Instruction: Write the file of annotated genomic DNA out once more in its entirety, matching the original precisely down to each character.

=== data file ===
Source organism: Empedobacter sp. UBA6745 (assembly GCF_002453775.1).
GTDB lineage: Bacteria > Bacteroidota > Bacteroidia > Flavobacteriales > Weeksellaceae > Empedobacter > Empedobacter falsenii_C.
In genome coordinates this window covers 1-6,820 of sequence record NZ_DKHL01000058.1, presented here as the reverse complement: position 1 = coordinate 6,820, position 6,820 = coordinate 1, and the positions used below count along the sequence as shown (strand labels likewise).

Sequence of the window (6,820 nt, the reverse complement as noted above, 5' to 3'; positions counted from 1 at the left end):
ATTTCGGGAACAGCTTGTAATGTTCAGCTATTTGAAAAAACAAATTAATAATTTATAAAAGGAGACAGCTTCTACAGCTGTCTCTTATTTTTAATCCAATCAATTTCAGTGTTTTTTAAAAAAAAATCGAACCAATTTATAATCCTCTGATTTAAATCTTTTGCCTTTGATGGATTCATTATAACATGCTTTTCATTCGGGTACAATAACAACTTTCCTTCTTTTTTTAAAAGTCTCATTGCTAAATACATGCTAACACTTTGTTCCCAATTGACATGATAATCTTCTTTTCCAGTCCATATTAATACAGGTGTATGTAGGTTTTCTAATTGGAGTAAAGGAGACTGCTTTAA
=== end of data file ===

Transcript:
Source organism: Empedobacter sp. UBA6745 (assembly GCF_002453775.1).
GTDB lineage: Bacteria > Bacteroidota > Bacteroidia > Flavobacteriales > Weeksellaceae > Empedobacter > Empedobacter falsenii_C.
In genome coordinates this window covers 1-6,820 of sequence record NZ_DKHL01000058.1, presented here as the reverse complement: position 1 = coordinate 6,820, position 6,820 = coordinate 1, and the positions used below count along the sequence as shown (strand labels likewise).

Sequence of the window (6,820 nt, the reverse complement as noted above, 5' to 3'; positions counted from 1 at the left end):
ATTTCGGGAACAGCTTGTAATGTTCAGCTATTTGAAAAAACAAATTAATAATTTATAAAAGGAGACAGCTTCTACAGCTGTCTCTTATTTTTAATCCAATCAATTTCAGTGTTTTTTAAAAAAAAATCGAACCAATTTATAATCCTCTGATTTAAATCTTTTGCCTTTGATGGATTCATTATAACATGCTTTTCATTCGGGTACAATAACAACTTTCCTTCTTTTTTTAAAAGTCTCATTGCTAAATACATGCTAACACTTTGTTCCCAATTGACATGATAATCTTCTTTTCCAGTCCATATTAATACAGGTGTATGTAGGTTTTCTAATTGGAGTAAAGGAGACTGCTTTAA